replace it with a new one. At the base of the flagpole is a granite stone bearing the inscription: “In memory of Brian Schira, Firefighter and Home Depot Associate, Fallen 4-42008, Always in our Hearts, 3822.” Green Township District Chief Ed Thomas keeps Schira and other fallen firefighters close to his heart. Inside the hat of his dress uniform, tucked into a plastic sleeve, is a photo of Schira and other firefighters who died. “His memory will never fade,” he said, revealing the photographs. “Every time I put on this hat, I say a prayer for those firefighters.” Delhi Township Fire Chief Bill Zoz said he was destined to meet Schira. Zoz was the training officer at Colerain Township and was Schira’s chief at Delhi Township. “I feel very fortunate to have known him,” he said. “He was an upbeat, friendly guy, always had a smile on his face and he was always willing to step up. If you knew Brian, you cannot talk about Brian without a smile growing on your face.” Colerain Township Captain Shawn Stacy said it was important to keep Schira’s memory alive. “He was one of those guys who knew a little bit of everything,” he said. “He was a firefighter’s firefighter.”

The Brian Schira Memorial at the Western Hills Home Depot. MONICA BOYLSON/THE COMMUNITY PRESS

A new flag is raised to honor firefighter Brian Schira on the anniversary of his death, April 4. MONICA BOYLSON/THE COMMUNITY PRESS

Tucked into the hat of Green Township Fire Chief Ed Thomas is a photo of Schira and other firefighters who have died. MONICA BOYLSON/THE COMMUNITY PRESS

Receiving photos of Brian Schira from Home Depot, from left, are Colerain Tonwship Fire Capt. Shawn Stacy, Delhi Township Fire Capt. Jon Helmes and Green Township Fire Chief Ed Thomas.

Home Depot employee Kathi Boland reads a prayer in memory of Brian Schira. MONICA BOYLSON/THE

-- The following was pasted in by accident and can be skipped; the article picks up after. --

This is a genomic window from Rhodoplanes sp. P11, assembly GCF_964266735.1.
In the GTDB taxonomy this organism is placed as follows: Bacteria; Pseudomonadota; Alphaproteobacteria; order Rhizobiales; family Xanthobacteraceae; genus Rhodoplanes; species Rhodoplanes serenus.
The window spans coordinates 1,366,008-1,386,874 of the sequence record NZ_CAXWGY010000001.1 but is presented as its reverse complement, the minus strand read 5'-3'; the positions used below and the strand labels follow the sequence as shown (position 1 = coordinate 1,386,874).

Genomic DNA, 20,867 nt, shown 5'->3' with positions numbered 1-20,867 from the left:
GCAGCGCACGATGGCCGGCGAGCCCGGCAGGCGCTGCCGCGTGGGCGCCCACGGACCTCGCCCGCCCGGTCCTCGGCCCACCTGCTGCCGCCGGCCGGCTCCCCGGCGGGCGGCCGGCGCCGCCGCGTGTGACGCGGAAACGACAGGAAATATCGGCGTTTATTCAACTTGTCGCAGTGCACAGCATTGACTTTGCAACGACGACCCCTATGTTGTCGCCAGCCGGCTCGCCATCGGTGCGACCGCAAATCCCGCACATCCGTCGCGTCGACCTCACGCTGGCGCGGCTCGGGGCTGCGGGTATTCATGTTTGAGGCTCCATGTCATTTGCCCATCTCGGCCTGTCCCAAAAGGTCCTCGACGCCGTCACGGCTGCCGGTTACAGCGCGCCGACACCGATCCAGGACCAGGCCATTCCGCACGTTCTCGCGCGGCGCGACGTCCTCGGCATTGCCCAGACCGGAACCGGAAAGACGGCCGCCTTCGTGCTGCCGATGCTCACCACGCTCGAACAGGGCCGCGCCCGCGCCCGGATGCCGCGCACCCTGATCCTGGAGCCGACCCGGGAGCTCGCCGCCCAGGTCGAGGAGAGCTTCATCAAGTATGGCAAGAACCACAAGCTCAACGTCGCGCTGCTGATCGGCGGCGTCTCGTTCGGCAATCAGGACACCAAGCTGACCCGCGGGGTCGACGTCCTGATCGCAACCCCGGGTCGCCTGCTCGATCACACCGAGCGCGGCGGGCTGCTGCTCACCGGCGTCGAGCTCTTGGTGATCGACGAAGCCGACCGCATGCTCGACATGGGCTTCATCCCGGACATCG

MONICA BOYLSON/THE COMMUNITY PRESS

COMMUNITY PRESS


B2 • DELHI-PRICE HILL PRESS • APRIL 10, 2013

THINGS TO DO IN THE NEIGHBORHOOD THURSDAY, APRIL 11 Art Exhibits Senior Degree Project: Graphic Design, 10 a.m.-5 p.m., Studio San Giuseppe Art Gallery at the College of Mount St. Joseph, 5701 Delhi Road, Thesis I works by 18 students executing comprehensive projects. Presented by College of Mount St. Joseph. 244-4314; www.msj.edu. Delhi Township.

p.m., Broadhope Art Collective, 3651 Harrison Ave., All materials provided. For ages 9 and up. $20. 225-8441; www.broadhopeartcollective.com. Cheviot.

can add to your garden. All materials provided. For ages 12 and up, 8 and up with adult. $25. 225-8441; www.broadhopeartcollective.com. Cheviot.

Art Exhibits

Art Exhibits

Senior Degree Project: Graphic Design, 1-5 p.m., Studio San Giuseppe Art Gallery at the College of Mount St. Joseph, 244-4314; www.msj.edu. Delhi Township.

Senior Degree Project: Graphic Design, 10 a.m.-5 p.m., Studio San Giuseppe Art Gallery at the College of Mount St. Joseph, 244-4314; www.msj.edu. Delhi Township.

Benefits

Benefits

Exercise Classes

A Night of Cincinnati History, 6-9 p.m., St. Michael’s Church, 2110 St. Michael St., The Sanctuary. History presentations, short film about 1937 flood, photo contest and local beer tasting. Ages 18 and up. Benefits Restore St. Michael’s. $25. Presented by Lower Price Hill Community School. 244-2214, ext. 201; www.lphcs.org. Lower Price Hill.